There are alot of 1/2a Old Timer and Texaco looking planes that fit this bill. There are alot of plans available, some for free, and there are kits on ebay and a few different websites. I just built one of these and it is an excellent flyer. http://www.aerosphereonline.com/mm5/...e=Power-Planes It's kind of fast when the engine is running but slow after it stops. If you want a really slow flyer I would recommend something larger than this.

Good Luck!
Jan 21, 2010, 03:33 AM
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glaerox's Avatar
I think i got for the DNU. i would start a building thread. I would print it tomorrow (hope i can converse it to europe A4).

I've seen much nice kits, but they are all for sale in the US. Here in the netherlands 1/2A flying is not a very common thing. And shipping the kits would cost about 30-40 dollar

Jan 21, 2010, 09:44 AM
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Dukester's Avatar
A4 is about 11.7 x 8.3 inches and letter is 11x8.5, so you should be able to print it out on A4 from Adobe with no real effect on the plans. Just make sure you turn scaling off in the print setup window.

Jan 22, 2010, 07:21 AM
Registered User
Theres a model called a QueueTee and also a PONG that would fit your requirements of a slower flying model for Cox power (they were designed for same)
Last edited by clipclop; Jan 22, 2010 at 07:30 AM.
Jan 22, 2010, 10:15 AM
kill your idols
ZEROSKIN76's Avatar

why is there a ping pong ball on that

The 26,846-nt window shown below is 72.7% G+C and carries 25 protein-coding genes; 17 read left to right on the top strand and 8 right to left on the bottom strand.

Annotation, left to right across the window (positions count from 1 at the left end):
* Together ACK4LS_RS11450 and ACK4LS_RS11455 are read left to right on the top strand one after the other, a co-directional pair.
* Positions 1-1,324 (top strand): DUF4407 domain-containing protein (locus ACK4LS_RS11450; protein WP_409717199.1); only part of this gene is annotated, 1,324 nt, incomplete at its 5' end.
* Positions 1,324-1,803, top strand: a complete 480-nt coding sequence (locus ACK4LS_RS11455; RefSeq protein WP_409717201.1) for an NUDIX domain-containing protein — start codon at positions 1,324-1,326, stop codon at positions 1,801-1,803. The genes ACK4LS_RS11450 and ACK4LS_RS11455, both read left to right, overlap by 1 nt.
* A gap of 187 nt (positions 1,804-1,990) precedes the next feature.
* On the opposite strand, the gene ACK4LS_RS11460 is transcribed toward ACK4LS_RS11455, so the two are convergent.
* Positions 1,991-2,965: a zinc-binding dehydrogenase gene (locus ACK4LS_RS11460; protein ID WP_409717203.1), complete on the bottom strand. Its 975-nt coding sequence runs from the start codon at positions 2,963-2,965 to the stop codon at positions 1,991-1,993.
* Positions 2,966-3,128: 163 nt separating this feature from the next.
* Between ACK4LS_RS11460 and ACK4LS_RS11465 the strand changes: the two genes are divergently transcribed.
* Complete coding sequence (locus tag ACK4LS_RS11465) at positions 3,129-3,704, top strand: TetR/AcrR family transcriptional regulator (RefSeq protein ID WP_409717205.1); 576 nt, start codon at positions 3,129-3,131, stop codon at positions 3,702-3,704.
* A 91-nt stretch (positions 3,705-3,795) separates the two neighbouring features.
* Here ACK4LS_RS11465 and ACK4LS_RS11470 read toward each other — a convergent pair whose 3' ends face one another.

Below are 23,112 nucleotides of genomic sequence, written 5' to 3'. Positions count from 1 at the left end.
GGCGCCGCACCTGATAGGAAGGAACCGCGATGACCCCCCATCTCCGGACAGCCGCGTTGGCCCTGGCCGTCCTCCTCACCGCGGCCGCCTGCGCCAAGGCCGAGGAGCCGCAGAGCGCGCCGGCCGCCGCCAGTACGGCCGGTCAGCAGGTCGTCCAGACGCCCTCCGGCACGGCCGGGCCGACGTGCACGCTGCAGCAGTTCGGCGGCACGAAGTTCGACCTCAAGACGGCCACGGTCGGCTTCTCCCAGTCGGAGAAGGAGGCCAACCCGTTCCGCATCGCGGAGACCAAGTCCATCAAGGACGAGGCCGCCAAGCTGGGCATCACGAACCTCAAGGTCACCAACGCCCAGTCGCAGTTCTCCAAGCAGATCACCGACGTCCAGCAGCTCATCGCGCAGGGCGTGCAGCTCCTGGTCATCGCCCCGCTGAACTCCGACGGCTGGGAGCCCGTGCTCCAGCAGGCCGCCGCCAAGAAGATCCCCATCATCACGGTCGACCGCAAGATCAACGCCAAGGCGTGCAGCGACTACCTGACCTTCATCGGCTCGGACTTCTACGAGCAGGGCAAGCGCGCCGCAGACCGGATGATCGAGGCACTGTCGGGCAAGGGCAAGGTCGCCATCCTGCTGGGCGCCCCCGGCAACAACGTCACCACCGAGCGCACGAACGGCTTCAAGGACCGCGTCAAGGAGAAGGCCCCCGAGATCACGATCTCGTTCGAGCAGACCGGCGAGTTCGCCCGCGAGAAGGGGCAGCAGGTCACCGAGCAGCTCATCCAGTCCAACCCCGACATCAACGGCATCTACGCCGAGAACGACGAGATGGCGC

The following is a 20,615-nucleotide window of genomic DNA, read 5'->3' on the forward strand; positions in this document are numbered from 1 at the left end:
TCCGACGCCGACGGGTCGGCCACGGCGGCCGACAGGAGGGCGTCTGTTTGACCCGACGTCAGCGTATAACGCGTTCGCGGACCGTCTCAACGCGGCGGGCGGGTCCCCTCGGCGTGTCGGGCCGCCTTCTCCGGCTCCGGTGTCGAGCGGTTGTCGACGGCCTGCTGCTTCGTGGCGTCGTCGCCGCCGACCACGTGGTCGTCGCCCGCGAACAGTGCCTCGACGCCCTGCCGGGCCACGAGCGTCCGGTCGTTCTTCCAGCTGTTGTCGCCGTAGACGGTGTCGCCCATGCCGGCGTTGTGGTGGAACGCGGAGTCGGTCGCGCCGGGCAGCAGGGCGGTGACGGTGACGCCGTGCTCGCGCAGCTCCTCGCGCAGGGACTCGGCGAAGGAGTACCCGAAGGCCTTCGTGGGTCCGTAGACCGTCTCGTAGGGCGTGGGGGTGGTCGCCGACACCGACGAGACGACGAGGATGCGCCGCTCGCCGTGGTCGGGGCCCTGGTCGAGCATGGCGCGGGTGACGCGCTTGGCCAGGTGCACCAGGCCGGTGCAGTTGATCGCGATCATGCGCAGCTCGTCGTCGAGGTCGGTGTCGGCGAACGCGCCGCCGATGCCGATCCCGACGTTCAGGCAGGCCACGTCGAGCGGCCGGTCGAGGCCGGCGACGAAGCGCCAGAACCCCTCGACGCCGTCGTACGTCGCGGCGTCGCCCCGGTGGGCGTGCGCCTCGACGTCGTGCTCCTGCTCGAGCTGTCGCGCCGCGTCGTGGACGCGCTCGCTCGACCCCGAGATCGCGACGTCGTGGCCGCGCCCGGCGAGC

ive used some strange thngs and even tried soft non regulation beer pong ball for fuel tank once but but why on the spinner?????????????????? does this create stall or is it similar to disks ive seen used to negate part of propelers thrust (seen on half a control line rtf to govern power)
Jan 22, 2010, 10:24 PM
Registered User
If you want slow, relaxing flying, the trick is to have a plane with a low wing loading and then throttle down to how slow you want to go. If the plane is heavy, relatively, it will need to fly fast, just to stay in the air.

I'd recommend the Sig/Herr "Air Boss"


Mini radio
Wingspan=35.75 in (908 mm)
Area=214.5 in (13.8 dm)
Weight=8 - 11oz (227 - 312 g)
Wing Load=5.37 - 7.38oz/ft (1639 - 2252 g/m)

Direct Drive
280 Class Power
Flight Time=8 - 12 min using 7 cell 270or 350mAh Nicad, Over 25 min using 7 cell 750mAh NIMH

Flight Time= 3 Channel R/C

These outstanding kits features all Laser Cut Wooden Parts, Tab and Notch construction for quick and accurate assembly, 3-D Cad design for precision part fit, Computer drawn plans, Quality hardware pack, Propeller, and a Complete step by step instruction manual.

That's direct from Sig's website, here, http://www.sigmfg.com/cgi-bin/dpsmar...nuF.html?E+Sig

It's meant for electric so that means construction is light. It could easily be adapted to take any glow engine you have. But throttling is always good to have, even if it's just to slow it down to a nice cruise speed and to kill the engine to land.

This one is only for three channel but I'd recommend adding ailerons. With 10 gram or less servos, that won't add a lot of extra weight. And notice the all up weight is given using NIMH batteries so this one looks like it would be even lighter with a real engine up front.
Last edited by Andy-W; Jan 22, 2010 at 10:32 PM.
Jan 23, 2010, 01:34 AM
Registered User
Here's a Pong Two I built in '07 powered with a Black Widow. Mr. Randolph designed this low-wing version a couple of years after the original Pong. Nice, easy-to-fly, 2 channel plane. I also have one equipped with a Medallion .09 but it's not as slow or docile as the .049 version. I like to make low level passes while it's running, then take it up hundreds of feet before the fuel runs out. Then it becomes a decent glider, and is even capable of catching a thermal once in a while.
Jan 23, 2010, 08:53 AM
Registered User
Mark Winstanley's Avatar
Have a look at Dave Fritzkes web site. There are a couple of nice plans there: http://my.pclink.com/~dfritzke/
The Mini Mambo, tri Squire or Lil Tri Squire would all fit the bill.